Suharto always said it was the communists. Yet from the start, says Colonel Latief, Suharto himself was involved.
Indonesian President BJ Habibie has refused to release Colonel Latief, whose arrest in 1965 for involvement in a military coup was followed by Major-General Suharto's rise to the presidency.
Habibie has granted amnesty to 73 other political prisoners, even to members of the Indonesian Communist Party (PKI) accused of involvement in the 1965 coup attempt. Refusing amnesty to Latief now shows how Suharto overshadows Habibie.
Interviewed in Cipinang Prison, Jakarta, three days after Suharto resigned, Latief told me that he expected never to be released. Despite various kidney operations and the stroke he suffered last year, Latief is still very alert. His explanation for his involvement in 1965 directly implicates Suharto.
By late 1965, President Sukarno was ailing and without a successor. Tension between the PKI and the armed forces was growing. Conspiracies rumours were rife. Who would make the first move?
On the night of 30 September 1965, six hours before the military coup, Latief confirmed with Suharto that the plan to kidnap seven army generals would soon start. Latief was an officer attached to the Jakarta military command. As head of the Army Strategic Reserve Command (Kostrad), Suharto held the optimum position to crush the operation, so his name should have been at the top of the list. When troops who conducted the kidnappings asked why Suharto was not on the list, they were told: 'Because he is one of us'.
There was a rumour the seven generals were intending to seize power from Sukarno. Latief and two other army officers in the operation, Lieutenant-Colonel Untung (in charge of some of the troops guarding Sukarno's palace) and General Supardjo (a commander from Kalimantan), planned to kidnap the generals and bring them before President Sukarno to explain themselves.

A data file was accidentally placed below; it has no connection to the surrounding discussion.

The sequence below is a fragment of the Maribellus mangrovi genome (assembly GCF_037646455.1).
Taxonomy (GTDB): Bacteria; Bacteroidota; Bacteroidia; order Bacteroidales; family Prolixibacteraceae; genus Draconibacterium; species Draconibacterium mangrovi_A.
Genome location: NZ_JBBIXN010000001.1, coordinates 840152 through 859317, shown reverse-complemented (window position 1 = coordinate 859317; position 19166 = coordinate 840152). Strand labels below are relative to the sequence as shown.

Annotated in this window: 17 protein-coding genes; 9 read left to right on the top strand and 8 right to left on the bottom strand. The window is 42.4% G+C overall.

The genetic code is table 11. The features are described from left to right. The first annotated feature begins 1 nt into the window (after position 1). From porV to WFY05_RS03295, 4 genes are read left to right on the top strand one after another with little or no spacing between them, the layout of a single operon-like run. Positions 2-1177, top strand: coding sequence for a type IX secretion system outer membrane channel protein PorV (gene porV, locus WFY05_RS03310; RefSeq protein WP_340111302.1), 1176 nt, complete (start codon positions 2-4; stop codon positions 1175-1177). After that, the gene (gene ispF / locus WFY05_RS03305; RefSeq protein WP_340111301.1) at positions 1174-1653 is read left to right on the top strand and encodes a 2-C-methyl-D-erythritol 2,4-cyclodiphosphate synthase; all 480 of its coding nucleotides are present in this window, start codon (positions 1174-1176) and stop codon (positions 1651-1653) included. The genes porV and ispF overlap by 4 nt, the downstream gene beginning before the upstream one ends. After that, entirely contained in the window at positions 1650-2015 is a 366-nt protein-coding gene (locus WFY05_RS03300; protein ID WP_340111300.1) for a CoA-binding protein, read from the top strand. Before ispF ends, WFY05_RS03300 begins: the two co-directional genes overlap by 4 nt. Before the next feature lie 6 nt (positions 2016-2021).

The 30th September Movement was thus a limited pre-emptive strike by pro-Sukarno officers against anti-Sukarno officers. They kidnapped the generals and occupied strategic centres in Jakarta's main square, without touching Suharto's headquarters. The plan involved no killing, but it went terribly wrong and six of the seven died.
Although Untung was assigned responsibility for collecting the generals, this crucial task was then taken over by a certain Kamaruzzaman alias Sjam, evidently a 'double agent' with contacts in the Jakarta military command as well as the PKI. At his trial, Sjam admitted responsibility for killing the generals but blamed the PKI under Aidit. In 1965 when Suharto accused the PKI of responsibility for killing the generals, the Sjam-Aidit link gave Suharto enough leverage to convince his contemporaries.
Between Sjam and Suharto there was a twenty-year friendship going back to the fight against the Dutch in Central Java in 1948-49. This strengthened in the late 1950s when both attended the Bandung Staff College.
Suharto was also on close terms with Untung, who served under him during the campaign to reclaim Netherlands New Guinea in 1962 and who became a family friend.
During his trial in 1978, not only did Latief explain that he met Suharto on the night of the coup, but also that several days before he met both Suharto and his wife in the privacy of Suharto's home to discuss the overall plan. The court declared that this information was 'not relevant'.
Suharto, more than anybody, described the events that night as 'communist inspired'. Suharto's claim that he saw the slain generals' bodies had been sexually mutilated was shown to be deliberately false by post-mortem documents, not revealed till decades later. This false claim provoked months of killings against communists, particularly in Bali and Central and East Java.
The PKI, numbering 20 million, were mostly rice farmers. Accused en masse they became victims in one of the worst massacres this century. In the opinion of the author, many writers underestimated the death toll, which may be around one million persons. Another 700,000 were imprisoned without trial. The most notorious general involved, Sarwo Edhie, claimed not one but two million were killed. 'And we did a good job', he added. Traumatised by violence, the nation became politically malleable.
Using Suharto's own categorisation of crimes related to 1965, his prior knowledge of the alleged coup places him in 'Category A' involvement - the same as those who faced execution or life imprisonment.
The release of Colonel Latief is a litmus test of Habibie's willingness to promote genuine reform. Fewer than ten long term prisoners remain. Latief has pleaded: 'Most of them are already 70 years old and fragile. For the sake of humanity, please take notice of us.'
Dr Greg Poulgrain is a research fellow at the School of Humanities, QUT Carseldine.